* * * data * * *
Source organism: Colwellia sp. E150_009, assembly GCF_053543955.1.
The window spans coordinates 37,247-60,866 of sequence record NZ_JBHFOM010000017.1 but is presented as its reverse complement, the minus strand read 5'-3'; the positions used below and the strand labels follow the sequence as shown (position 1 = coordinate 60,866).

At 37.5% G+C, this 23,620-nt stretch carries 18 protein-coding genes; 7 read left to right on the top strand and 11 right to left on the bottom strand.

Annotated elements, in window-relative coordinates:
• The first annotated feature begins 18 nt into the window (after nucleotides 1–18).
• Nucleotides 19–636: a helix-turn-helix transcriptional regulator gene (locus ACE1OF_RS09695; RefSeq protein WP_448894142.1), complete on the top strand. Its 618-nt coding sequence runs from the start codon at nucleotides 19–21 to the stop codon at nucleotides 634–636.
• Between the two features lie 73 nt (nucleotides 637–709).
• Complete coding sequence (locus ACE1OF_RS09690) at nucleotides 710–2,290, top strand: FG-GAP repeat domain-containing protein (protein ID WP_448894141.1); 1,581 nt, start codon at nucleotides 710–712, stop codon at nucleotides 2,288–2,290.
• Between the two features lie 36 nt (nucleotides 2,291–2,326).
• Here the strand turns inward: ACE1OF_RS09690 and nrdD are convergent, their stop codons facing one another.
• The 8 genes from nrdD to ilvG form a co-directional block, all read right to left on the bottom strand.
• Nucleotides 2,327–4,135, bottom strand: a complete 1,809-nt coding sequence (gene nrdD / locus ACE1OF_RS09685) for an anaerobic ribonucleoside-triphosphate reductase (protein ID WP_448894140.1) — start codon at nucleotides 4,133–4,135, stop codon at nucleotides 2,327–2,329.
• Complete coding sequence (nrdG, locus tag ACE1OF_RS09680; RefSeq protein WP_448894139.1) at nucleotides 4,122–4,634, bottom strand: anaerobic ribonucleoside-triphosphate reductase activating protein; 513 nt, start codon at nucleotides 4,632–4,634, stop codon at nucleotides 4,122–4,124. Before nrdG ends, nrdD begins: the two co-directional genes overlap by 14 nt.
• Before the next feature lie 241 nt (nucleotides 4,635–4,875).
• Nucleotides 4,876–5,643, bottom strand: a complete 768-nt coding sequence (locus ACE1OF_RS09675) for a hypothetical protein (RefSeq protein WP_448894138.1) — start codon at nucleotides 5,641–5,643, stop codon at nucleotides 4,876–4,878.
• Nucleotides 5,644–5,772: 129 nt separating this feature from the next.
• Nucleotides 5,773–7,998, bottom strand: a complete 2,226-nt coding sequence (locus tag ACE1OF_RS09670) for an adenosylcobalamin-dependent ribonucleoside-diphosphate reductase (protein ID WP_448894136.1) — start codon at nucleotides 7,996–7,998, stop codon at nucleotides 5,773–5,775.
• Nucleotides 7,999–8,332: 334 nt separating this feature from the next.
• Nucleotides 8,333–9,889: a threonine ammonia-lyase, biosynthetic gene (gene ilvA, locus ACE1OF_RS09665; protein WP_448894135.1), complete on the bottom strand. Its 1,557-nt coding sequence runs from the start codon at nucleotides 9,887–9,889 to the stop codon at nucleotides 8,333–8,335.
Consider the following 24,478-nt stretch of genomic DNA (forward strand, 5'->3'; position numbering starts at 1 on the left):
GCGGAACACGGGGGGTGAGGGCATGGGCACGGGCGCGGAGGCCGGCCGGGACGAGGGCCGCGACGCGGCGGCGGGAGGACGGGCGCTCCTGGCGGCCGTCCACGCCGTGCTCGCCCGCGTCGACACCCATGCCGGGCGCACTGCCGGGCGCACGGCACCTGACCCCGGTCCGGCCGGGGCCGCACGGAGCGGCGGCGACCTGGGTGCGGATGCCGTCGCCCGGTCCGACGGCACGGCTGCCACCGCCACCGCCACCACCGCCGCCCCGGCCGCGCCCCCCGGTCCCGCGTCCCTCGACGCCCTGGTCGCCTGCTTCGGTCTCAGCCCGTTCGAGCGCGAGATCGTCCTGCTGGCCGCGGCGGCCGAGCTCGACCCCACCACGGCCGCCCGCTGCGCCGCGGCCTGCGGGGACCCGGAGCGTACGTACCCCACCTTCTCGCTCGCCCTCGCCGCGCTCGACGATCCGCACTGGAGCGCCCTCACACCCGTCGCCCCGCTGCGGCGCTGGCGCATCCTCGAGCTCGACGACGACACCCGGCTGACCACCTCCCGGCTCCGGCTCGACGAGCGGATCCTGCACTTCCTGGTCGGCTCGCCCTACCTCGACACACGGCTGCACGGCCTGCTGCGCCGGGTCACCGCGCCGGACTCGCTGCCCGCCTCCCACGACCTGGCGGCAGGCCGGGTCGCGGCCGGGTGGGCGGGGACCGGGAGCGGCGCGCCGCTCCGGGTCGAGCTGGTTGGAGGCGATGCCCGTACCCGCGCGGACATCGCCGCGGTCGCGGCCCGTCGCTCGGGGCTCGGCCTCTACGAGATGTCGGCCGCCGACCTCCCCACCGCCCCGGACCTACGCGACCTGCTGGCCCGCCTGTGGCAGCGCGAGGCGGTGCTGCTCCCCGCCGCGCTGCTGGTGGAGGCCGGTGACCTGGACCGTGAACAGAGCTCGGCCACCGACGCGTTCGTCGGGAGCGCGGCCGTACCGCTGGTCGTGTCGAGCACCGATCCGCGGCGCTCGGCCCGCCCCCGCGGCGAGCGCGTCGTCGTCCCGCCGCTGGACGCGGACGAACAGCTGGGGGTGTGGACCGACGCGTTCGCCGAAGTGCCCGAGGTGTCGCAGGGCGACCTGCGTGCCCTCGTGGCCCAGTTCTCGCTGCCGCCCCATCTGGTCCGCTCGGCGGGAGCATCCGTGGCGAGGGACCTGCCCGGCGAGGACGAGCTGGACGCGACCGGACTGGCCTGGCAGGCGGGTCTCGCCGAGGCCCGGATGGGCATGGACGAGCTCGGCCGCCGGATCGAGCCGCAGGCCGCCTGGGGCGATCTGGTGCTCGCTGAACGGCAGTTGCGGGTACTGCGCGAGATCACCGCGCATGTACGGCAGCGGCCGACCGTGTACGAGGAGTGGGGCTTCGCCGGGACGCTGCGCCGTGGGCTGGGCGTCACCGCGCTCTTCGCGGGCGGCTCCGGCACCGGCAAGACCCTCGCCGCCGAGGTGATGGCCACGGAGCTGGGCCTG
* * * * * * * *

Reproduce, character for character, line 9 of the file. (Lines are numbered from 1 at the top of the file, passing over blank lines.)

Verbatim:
• Between the two features lie 36 nt (nucleotides 2,291–2,326).